Though red tide blooms are decreasing off the Lee and Collier county coastlines, the toxic algae still is taking its toll on manatees.
In two months' time, 16 manatees have died in Lee and Collier counties, bringing local deaths for the year to date to 93. Of the 16 animals that died in October and November, red tide is the suspected culprit for eight.
On Thursday, biologists with the Florida Fish and Wildlife Conservation Commission posted a listing of all manatee deaths since March that were because of red tide or suspected to be because of red tide. The commission also sends out periodic manatee mortality updates prior to releasing a yearly summary in January.
Statewide, 79 manatees have died from suspected red tide-related illnesses since March. Almost 40 percent of the dead manatees were found in Lee County. Two were found in Collier. Two also were recovered from the upper reaches of the Caloosahatchee River in Hendry and Glades counties.
When manatees encounter a red tide bloom, they don't necessarily die right away, said Ken Arrison, wildlife biologist with the Florida Fish and Wildlife Conservation Commission.
He said some of the mammals that died in Lee County could have been exposed to the algae in northern counties where algae concentrations were higher.
"Animals can be exposed to it and leave the area and die somewhere else," Arrison said.
Red tide stretched up and down the Gulf coast this summer, leading to fish kills as far north as the Panhandle and as far south as Naples and Marco Island.
The blooms have been receding off the coast, but they still are lingering out there. Several miles off the coast of Fort Myers, high concentrations of red tide were reported last week.
Red tide is a saltwater algae that thrives with sunlight, warmth and nutrients. When the algae encounter the right conditions, they start rapid reproduction and create a bloom. The algae release a poison, called brevetoxin, that in high concentrations kills fish and marine mammals, such as manatees and dolphins.
"Unfortunately we don't know the lethal dosage of brevetoxin for manatees," Arrison said.
Arrison said he is still awaiting toxicology results for the most recent manatee deaths. Once those results are in, the statistics could change.
October and November mortality counts for Lee County show eight out of 13 manatees are suspected to have died from red tide toxin. One animal died in October from an encounter with a flood gate or a canal lock. The others were natural or undetermined deaths, which could still turn out to be related to red tide once toxicology tests are complete.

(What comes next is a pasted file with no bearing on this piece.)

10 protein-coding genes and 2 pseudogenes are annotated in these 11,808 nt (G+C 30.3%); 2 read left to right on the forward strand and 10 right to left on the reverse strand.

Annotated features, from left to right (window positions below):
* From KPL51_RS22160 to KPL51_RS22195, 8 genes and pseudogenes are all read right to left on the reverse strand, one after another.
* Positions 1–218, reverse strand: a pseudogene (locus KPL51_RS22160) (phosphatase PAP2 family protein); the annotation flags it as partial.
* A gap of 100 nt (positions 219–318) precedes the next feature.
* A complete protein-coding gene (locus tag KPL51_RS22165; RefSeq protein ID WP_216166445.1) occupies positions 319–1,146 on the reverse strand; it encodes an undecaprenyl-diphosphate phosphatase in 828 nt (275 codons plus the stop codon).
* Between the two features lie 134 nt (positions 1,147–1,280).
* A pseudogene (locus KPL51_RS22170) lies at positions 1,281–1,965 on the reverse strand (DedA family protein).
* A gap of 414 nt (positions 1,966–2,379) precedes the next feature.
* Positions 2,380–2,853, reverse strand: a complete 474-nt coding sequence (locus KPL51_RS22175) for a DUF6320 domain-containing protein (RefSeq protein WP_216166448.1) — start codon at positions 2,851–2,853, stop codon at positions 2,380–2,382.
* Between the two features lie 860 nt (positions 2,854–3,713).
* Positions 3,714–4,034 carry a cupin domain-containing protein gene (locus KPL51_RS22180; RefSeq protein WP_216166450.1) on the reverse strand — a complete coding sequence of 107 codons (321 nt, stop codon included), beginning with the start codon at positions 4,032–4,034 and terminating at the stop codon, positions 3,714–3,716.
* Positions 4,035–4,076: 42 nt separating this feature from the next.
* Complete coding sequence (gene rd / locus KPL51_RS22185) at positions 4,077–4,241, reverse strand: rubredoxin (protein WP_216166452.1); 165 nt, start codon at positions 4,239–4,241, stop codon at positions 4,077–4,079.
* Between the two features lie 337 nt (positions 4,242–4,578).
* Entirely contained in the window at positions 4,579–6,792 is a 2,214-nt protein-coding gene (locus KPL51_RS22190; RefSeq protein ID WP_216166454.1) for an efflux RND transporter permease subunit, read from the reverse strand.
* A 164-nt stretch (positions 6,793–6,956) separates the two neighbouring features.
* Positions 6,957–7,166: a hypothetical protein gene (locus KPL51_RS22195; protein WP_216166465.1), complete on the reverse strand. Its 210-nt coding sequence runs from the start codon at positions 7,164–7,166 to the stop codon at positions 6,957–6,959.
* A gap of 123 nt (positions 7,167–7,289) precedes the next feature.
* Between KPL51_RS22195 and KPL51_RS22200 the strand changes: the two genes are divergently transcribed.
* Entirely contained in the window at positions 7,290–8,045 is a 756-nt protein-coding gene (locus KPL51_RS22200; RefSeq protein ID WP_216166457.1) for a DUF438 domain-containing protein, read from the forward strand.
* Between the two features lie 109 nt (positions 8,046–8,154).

During the same period in Collier, none of the three dead manatees were tagged as potential red tide victims. Two died as babies and the cause of one death was unknown, meaning it had decomposed to such an extent researchers could not figure out how it died. Samples from the bodies of the three sea cows will be tested, however, for red tide toxin.
Though the Caloosahatchee estuaries are losing seagrasses, manatees aren't dying from lack of food, Arrison said. He said he hasn't seen any emaciated sea cows, but he has seen a few strange things in manatee stomachs. The mammals eat seagrasses and mangrove leaves, but Arrison has also found lawn clippings and artificial plants in their stomachs.
Statewide, 358 manatees have died this year. Most died of natural causes, including red tide, but about 20 percent died after encounters with boats. In Lee County this year, nine manatees have died in boat accidents and in Collier four have died from the same cause. More manatees die from boating accidents in Lee County than any other county in the state, but Lee County also sees more dead manatees in general.
Denise Boyd, marine research associate at the manatee Southwest Field Laboratory, said conscientious boating — obeying speed zones, keen awareness and wearing polarized sunglasses — can help people detect manatees under water.
People who accidentally hit a manatee or who find a sick manatee should call the FWC at 888-404-3922, Boyd said.